This decision was made by Morsi during a meeting with leaders of Egyptian political parties. However, a referendum on a new constitution will be held, as scheduled, on December 15th. Previously it has been reported that the date would be moved forward.

On November 22nd Morsi announced a constitutional declaration according to which the courts were deprived of oversight over the president and control over the ativities of the Upper House of Parliament and the Constitutional Committee, which developes the basic laws of the country.

The opposition called the declaration a coup, and the president himself: ''a new pharaoh" and demanded the abolition of the document.

Thousands of protestors took to the streets in outrage over Morsi's apparent attempt grabbing power.

Egypt's Morsi annuls controversial decree

Egyptian President Mohamed Morsi on Saturday annulled a decree he issued last month expanding his powers, an official told a Cairo news conference.

A referendum on a draft constitution would however still go ahead as planned on December 15, the official, Islamist politician Selim al-Awa, said as he relayed the substance of a meeting between Morsi and political leaders.

The two issues - the decree and the referendum - were at the heart of anti-Morsi protests that have rocked Egypt in the past two weeks.

Morsi said to be preparing amendment to controversial declaration

The Egyptian president is planning an amendment to the decree that sparked violent protests nationwide, the country's PM told local television. He's ordered officials who met with opposition representatives on Saturday to prepare the text.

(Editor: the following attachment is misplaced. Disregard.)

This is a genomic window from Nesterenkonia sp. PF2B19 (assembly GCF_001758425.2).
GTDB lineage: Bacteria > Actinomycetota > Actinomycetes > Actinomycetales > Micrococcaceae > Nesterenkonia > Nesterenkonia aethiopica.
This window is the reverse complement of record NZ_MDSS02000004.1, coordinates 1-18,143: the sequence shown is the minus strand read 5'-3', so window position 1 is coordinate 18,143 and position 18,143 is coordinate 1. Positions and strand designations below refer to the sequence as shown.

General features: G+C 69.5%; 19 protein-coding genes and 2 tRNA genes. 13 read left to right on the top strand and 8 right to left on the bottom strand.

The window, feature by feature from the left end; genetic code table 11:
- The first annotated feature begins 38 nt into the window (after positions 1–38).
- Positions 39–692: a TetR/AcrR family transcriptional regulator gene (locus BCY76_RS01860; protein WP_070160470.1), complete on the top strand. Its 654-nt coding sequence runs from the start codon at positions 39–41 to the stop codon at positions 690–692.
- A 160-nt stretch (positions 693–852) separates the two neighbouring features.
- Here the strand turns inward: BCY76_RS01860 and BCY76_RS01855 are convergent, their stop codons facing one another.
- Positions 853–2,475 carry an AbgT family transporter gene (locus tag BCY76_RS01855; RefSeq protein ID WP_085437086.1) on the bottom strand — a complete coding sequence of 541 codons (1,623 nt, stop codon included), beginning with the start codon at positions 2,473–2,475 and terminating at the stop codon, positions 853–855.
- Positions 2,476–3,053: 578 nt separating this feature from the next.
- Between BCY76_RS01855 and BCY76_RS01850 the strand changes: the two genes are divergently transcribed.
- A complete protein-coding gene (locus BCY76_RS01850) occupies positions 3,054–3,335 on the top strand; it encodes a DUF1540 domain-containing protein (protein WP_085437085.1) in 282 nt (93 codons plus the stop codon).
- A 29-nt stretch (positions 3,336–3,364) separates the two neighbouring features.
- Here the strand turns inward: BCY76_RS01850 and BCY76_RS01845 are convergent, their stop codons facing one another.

Prime Minister Hisham Qandil has announced that Morsi agreed to modify the declaration, and is also considering postponing the controversial referendum on a new constitution due next weekend.-

According to Qandil, Morsi is looking for a way to legally postpone the referendum, which is scheduled for December 15, AFP reports.

In a statement to Al-Mihwar, an independent television channel, Qandil did not give exact details about the amendments Morsi is hoping will calm the nation.

In an effort to quell the violent protests that have shaken the country for two weeks, Morsi was scheduled to meet with the opposition on Saturday. However, most of the opposition groups opted out, including the crucial National Salvation Front led by former presidential candidates Mohamed El Baradei, Hamdeen Sabbahi and Amr Moussa.

Egyptian opposition rejects dialogue

The major Egyptian opposition parties have rejected the offer of dialogue with the government saying President Morsi must postpone the constitutional referendum and renounce his dictatorial powers first.

In multiparty consultations which have started in Cairo, only fringe opposition groups are taking part. Their interlocutor is the governing Moslem Brotherhood, represented by the leader of the Freedom and Justice Party Saad Al-Qatatni.

The military said on Saturday morning that it is ready to step in to put an end to the ongoing violent clashes between opponents and supporters of President Muhamed Morsi.

Egypt’s army pledges safety in the country

Saturday, Egypt’s army made its first statement since protests erupted.

The military said they are responsible for the safety of people and security of state property.

Egypt is now seeing protests over a new constitutional amendment granting President Mohammed Morsi extensive powers.


Editor: Mei Jingya
Add Comment
Please read our Terms of Service. Messages that harass, abuse or threaten others; have obscene or otherwise objectionable content; have spam, commercial or advertising content or links may be removed.